South Calypso Monarch Brian London, who came on stage after Chalkdust, connected with the crowd saying his rivals fell short of his standards for “A Calypsonian” (exemplified by Gypsy, Brigo, Crazy, Valentino, Poser, Mudada and Luta who joined him on-stage), teasing that De Fosto uses an obeah man. He placed second.

De Fosto had a great night, with “In a palace state of mind”, mockingly “pleading” with Manning to also build him a mansion, for which he copped the third spot. Newcomer Mr Shak, who placed seventh, has been this season’s sensation, with “Rogue”, an amazing ditty about the life of a crooked cop, that has topped Kaiso House, although on Sunday the pressure of singing in first spot made him rush his words a bit instead of controlling the crowd.

Allen, 40, told Newsday he felt thankful to have won. “This is a victory for calypso; this is not a Kurt Allen victory.” He said the win has now given him a mandate from the people to launch some of his plans to help calypso. “This is a victory for the youth in calypso and you are going to see that in the next couple of months.”

Asked what he had done special on the night to connect with the crowd, he said, “I would have to say that has to be the work of the Divine, because me and my humble self just came out with what I always do every night, but sometimes the magic comes alive.”

What had stood out that night? “I think that the new lyrics that I brought to the table — because this song has been played for a while on the radio- and I think the people expected something different and something new on the night.”

Allen said he has been singing for 29 years. “I started to sing calypso at age 11 years at Curepe Junior Secondary School and I guess that’s where I got my roots. I won Junior Calypso Monarch, Young Kings and Soca Monarch.”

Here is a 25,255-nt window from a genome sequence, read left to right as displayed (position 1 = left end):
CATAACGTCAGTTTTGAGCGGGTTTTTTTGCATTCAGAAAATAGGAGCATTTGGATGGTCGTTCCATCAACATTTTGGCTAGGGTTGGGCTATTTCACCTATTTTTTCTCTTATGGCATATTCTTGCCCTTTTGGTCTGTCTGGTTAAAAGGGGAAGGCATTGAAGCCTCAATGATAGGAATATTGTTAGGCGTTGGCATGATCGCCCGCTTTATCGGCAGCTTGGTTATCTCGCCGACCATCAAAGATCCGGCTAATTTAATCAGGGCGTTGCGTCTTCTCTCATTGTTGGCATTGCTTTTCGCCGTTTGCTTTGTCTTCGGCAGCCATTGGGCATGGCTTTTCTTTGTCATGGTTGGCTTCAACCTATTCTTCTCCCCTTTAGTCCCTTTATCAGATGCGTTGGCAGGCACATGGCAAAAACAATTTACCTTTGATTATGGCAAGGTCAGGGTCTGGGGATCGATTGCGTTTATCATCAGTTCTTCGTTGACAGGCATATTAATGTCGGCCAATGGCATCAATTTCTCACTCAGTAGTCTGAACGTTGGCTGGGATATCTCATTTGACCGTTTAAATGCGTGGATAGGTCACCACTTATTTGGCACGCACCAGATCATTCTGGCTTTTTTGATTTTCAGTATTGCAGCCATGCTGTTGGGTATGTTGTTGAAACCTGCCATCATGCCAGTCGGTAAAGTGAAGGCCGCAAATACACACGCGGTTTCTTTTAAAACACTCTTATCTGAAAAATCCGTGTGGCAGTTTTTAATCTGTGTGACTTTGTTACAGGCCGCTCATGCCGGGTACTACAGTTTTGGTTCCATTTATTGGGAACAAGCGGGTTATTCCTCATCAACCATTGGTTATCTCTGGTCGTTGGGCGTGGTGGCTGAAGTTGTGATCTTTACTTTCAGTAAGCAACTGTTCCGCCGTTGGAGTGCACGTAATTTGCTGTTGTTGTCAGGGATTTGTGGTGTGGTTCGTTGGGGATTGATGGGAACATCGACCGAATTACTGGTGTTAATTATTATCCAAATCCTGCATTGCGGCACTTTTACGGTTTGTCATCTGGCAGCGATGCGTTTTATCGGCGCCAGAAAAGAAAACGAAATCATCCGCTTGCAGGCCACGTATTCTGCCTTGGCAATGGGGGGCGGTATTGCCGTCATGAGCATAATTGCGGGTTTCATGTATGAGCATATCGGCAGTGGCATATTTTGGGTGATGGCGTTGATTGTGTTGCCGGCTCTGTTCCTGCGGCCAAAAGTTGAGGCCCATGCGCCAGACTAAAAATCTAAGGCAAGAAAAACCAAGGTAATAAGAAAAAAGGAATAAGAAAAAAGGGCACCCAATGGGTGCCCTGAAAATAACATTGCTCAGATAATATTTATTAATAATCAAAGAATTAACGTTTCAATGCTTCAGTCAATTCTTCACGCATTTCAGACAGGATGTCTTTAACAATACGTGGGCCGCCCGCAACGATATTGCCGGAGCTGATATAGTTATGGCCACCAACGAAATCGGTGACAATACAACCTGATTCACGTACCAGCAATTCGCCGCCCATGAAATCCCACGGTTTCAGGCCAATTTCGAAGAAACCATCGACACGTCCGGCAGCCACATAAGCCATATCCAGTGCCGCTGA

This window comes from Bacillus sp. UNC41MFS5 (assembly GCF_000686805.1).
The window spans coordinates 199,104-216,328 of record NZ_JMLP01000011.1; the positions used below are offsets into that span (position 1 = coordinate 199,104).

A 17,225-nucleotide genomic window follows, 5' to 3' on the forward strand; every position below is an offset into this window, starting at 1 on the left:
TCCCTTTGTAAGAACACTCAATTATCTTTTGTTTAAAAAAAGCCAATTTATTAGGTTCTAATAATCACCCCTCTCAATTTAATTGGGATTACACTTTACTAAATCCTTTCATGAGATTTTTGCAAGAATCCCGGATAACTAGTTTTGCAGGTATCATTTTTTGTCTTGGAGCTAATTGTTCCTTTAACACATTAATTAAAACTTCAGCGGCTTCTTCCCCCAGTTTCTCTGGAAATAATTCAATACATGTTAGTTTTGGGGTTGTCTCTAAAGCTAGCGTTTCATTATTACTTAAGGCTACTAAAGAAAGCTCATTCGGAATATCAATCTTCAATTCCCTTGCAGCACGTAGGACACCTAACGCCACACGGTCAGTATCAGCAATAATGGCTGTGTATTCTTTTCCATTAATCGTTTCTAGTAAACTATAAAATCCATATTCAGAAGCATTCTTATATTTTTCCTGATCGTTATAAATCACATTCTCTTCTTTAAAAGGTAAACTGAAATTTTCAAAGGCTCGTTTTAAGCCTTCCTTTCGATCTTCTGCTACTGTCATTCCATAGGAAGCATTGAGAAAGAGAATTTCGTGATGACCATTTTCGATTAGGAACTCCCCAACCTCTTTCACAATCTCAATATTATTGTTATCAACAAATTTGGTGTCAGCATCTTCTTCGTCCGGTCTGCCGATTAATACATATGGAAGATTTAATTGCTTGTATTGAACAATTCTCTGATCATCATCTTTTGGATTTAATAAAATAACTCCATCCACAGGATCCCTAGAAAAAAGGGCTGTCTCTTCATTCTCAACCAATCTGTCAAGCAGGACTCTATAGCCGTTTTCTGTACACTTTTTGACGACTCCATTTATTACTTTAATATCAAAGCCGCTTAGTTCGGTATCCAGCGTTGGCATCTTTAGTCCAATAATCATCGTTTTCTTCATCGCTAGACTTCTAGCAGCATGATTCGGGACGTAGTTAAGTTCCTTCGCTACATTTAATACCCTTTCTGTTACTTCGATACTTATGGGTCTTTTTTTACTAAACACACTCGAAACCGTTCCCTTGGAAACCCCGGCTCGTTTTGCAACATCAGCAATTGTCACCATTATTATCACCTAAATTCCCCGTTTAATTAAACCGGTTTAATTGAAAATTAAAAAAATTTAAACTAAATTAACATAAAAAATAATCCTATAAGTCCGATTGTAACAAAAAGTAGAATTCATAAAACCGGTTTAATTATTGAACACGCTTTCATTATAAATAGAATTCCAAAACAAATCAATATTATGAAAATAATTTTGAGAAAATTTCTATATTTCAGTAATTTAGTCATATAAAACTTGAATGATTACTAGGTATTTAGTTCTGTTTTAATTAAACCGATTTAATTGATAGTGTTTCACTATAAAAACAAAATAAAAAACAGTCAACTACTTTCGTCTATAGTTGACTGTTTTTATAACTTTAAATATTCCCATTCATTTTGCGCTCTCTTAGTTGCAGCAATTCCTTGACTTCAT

He said he had taken a break from calypso after 1997 until 2004. “I do work for the Caricom Secretariat with my organisation, Caribbean Vision, so I’m no longer based in Trinidad, so I was not here for that period. I came back because of my passionate love for the art-form, calypso.”

He said on Sunday, his daughter, well-known youth speaker Choc’late Allen, 16, had been in charge of the musicians while his wife had done the stage-lighting. “It was a family affair. My cousins, aunts, uncles, everybody was here to support.”

He said the song was first written a couple years ago in Jamaica and he had planned to use it last year if he had made it to the calypso final.

“This was going to be my surprise song for Chalkdust because I knew he always comes with a brand new song. So this song was really done last year, but I didn’t make it to the finals so I used it this year.”

He planned to invest time and money to develop youth in calypso.

The results:
1. Kurt Allen, “Too Bright”
2. Brian London, “A Calypsonian”
3. De Fosto, “In a palace state of mind”
4. Kizzie Ruiz, “Aide Haiti”
5. Roderick “Mr Chucky” Gordon, “A People’s National Movement
6. Chalkdust, “When mas was mas”
7. Selvon “Mr Shak” Noel, “Rogue”
8. Nicole Greaves, “Aide Haiti”
9. Sean Daniel, “God is Love”
10. Sandra “Singing Sandra” Des Vignes-Millington, “No child shall be left behind”
11. Ann-Marie “Twiggy” Parks-Kojo, “Give Thanks”
12. Devon Seales, “A wind of change”
13. Carlos “Skatie” James, “A Cry for Life”
14. Michael “Protector” Legerton, “My vision”
15. Anthony “All Rounder” Hendrickson, “Female life guard”